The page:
44 Cherry St. | Chapter 3

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Chapter 3

 

Chip is Montreat-Bound 

Chip was awakened by the squawking of a mockingbird perched on a branch of the big Rose of Sharon outside his window. Every morning at exactly 7:05 this creature proudly ran through his repertoire of songbird imitations. Today it was the cardinal he was mocking. He was the damned Jimmy Fallon of the bird world. Chip checked the clock on his bedside table and saw that it was time he got up and started his day. He wanted to ride his mountain bike up at Montreat before he had to go to the meat market. Chip retrieved a sweaty Country Day Lacrosse tee shirt from the floor of his room and pulled on his trusty bike shorts with the padded crotch. Ready to rock and roll. He brewed some Suplicar Clemencia coffee from Dynamite in the little four cup Cuisinart  coffee maker he had scored at Goodwill and made some toast. Spreading butter and honey on the toast, he savored the coffee with some organic half and half. Chip washed up the breakfast dishes; he was particular about his kitchen, even though the rest of the apartment was a mess. He took his bike down from some hooks he had installed on the living room wall and carried it down the front steps of 44 Cherry Street. The dew from the big shrubs felt cool on his skin as he brushed by.

 

Cherry Street was deserted this early in the morning, even though later on this June day it would be crowded with tourists. Life in Black Mountain was relaxed. Stores opened late and closed early. If it snowed or even rained hard, shops would close up and shopkeepers would go home. He liked this laid-back atmosphere after the hustle-bustle of Charlotte. He pedaled up Montreat Road past all the churches and the sadly vacated Source for Wellbeing. Even though so many people in town had valued their health services, Source was shut down over a glitch in the zoning ordinances. Chip had many times gone to Whitney Madden for acupuncture to ease the throbbing pain he sometimes felt in his shoulder, the result of a bad fall off his mountain bike. Now he wondered where she was practicing. He past the hillbilly store on the corner of Montreat Rd, and thought about stopping there on his way back down for something cold to drink.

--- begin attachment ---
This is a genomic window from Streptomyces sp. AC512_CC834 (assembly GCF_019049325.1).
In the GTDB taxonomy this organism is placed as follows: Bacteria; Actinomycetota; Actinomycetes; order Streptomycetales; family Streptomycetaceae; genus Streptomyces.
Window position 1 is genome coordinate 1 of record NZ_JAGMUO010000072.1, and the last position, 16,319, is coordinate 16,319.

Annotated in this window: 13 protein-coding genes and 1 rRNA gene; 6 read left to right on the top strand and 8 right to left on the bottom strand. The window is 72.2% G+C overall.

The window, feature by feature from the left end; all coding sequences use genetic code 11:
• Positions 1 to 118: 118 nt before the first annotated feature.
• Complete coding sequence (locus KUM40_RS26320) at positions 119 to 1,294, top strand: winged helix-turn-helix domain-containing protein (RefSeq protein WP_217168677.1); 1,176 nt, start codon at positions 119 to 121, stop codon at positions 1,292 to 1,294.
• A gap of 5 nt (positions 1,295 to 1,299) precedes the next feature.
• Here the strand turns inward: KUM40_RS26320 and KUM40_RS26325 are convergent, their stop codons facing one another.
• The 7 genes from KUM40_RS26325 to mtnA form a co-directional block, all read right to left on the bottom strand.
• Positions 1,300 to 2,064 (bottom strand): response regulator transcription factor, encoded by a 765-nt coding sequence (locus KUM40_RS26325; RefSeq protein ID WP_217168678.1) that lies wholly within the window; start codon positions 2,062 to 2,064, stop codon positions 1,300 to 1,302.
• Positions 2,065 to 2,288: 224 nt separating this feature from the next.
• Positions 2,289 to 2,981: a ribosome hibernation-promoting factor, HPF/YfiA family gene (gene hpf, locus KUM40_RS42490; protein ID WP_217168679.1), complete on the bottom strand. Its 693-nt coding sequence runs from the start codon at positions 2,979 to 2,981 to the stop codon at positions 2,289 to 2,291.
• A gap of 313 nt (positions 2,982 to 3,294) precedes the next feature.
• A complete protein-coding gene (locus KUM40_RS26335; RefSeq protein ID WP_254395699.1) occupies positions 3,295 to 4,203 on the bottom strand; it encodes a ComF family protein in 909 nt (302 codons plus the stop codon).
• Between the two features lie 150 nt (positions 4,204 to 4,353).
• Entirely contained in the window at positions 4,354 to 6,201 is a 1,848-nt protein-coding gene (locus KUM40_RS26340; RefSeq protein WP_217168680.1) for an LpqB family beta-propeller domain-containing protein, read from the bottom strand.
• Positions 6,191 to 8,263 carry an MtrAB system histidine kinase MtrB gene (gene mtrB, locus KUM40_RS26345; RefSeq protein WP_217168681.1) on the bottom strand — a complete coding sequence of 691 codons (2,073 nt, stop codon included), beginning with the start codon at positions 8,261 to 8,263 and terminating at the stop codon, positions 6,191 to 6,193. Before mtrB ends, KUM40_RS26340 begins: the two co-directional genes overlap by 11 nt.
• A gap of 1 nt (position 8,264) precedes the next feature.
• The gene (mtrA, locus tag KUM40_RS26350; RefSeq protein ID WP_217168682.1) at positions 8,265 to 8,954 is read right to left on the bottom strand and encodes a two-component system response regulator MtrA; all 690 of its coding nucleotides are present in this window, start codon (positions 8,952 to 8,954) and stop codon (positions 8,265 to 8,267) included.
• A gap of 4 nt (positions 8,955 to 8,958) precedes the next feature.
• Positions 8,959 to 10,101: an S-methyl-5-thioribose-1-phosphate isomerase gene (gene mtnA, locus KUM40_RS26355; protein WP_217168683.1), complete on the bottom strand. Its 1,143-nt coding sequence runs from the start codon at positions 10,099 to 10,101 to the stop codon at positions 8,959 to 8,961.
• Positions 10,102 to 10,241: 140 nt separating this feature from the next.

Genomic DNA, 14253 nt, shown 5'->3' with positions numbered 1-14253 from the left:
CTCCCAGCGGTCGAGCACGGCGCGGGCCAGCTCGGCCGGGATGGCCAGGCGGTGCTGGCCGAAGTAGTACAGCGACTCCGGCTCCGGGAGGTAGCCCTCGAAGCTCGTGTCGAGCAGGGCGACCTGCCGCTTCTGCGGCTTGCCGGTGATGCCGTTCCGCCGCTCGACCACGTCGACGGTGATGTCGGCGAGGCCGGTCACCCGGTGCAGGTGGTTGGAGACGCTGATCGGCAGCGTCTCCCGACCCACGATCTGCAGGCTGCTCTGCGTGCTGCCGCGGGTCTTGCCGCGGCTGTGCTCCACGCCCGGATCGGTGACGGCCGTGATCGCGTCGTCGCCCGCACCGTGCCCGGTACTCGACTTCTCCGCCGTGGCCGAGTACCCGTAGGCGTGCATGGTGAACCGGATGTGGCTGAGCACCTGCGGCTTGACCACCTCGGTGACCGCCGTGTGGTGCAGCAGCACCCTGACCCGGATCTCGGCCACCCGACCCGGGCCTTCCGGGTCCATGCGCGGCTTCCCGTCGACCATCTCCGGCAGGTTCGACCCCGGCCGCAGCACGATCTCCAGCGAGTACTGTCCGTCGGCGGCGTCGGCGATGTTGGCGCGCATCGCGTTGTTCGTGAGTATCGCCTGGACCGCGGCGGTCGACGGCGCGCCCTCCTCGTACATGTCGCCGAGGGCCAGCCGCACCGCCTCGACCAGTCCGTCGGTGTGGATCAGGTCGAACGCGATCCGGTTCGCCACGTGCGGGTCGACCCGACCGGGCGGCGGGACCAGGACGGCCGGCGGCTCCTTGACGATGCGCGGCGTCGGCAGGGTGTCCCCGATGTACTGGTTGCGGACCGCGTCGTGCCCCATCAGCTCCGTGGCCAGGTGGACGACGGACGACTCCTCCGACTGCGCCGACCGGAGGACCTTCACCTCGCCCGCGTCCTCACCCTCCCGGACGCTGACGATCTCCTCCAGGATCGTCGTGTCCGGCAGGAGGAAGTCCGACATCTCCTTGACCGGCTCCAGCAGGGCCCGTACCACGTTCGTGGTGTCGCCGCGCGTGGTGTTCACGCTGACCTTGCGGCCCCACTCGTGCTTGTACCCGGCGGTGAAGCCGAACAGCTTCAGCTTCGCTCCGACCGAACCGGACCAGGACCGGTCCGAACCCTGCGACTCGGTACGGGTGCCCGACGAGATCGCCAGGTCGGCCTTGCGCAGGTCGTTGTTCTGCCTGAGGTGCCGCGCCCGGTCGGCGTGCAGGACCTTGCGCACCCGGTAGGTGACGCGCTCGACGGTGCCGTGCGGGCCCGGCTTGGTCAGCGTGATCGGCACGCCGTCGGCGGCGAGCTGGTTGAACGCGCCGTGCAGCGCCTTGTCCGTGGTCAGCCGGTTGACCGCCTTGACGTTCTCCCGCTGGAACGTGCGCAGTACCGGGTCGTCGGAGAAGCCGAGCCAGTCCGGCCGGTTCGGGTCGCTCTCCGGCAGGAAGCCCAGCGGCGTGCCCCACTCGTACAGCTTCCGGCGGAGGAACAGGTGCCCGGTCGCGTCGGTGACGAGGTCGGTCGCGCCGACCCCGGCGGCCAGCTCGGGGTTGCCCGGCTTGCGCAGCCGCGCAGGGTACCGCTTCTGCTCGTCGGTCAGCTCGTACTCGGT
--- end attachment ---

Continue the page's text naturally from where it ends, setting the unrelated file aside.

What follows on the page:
Chip hoped he might bump into that pretty blonde who sometimes rode the Greybeard Trail in the morning. She was a great rider and quite the dare-devil. When he had tried to catch up with her the last time he had spotted her, she flew down the hill ahead of him and was quickly out of sight. He adjusted his helmet and his expensive sunglasses so he’d look fetching if they happened upon each other.

As he approached Montreat, the level of human activity increased dramatically. The place was alive with runners, bikers, and power walkers. In summer, Montreat is full of families, youth groups, and church retreaters coming to the old Presbyterian retreat center for annual conferences and family reunions. When he was a kid growing up in Charlotte, his family had been among those spending weekends and summer holidays in Montreat. His youth group from Myers Park Presbyterian Church, back in the days when good-old Peter Henry had been youth minister, had spent many fun-filled weekends at Montreat. When he was younger, he had been sent to the “Clubs” program at Montreat, a day camp for the children of retreat-goers and for local kids. His favorite thing had been to play in the creek at the creekside playground finding craw-dads. He would bring them back to the cottage in rescued Bojangles cups out of the trash. Somehow they were always gone the next morning.

 

He crossed the wooden foot bridge over the creek to access the Greybeard Trail. As it had poured down rain the night before, the creek was roaring. He paused at the far side of the bridge and smelled the musky scent of wet rhododendrons and the cool mushroomy smell of the creek. The rhododendrons were in full bloom, covered with big pink blooms that were sticky to the touch. He set off up the trail at a slow pace, climbing towards the summit of Greybeard, but knowing he would go only so far as the place where the trail criss-crossed back over the creek and he would have to ford it. He had to keep his eyes on his watch to make sure he could get home in time to shower and make it to work by 9:30. He would throw his sweaty clothes on the floor, climb into the shower in his grimy bathtub, and scrounge around for some clean clothes to wear to work. Note to self, he thought. Got to do some laundry this weekend. He would go to the laundry-mat next to Pepperonis and grab some of their great pizza while he waited for his load to dry. Unless something better came along.

 

Thanks for reading this story!  I will continue writing it. I have to!

Sincerely,

Stephanie Wilder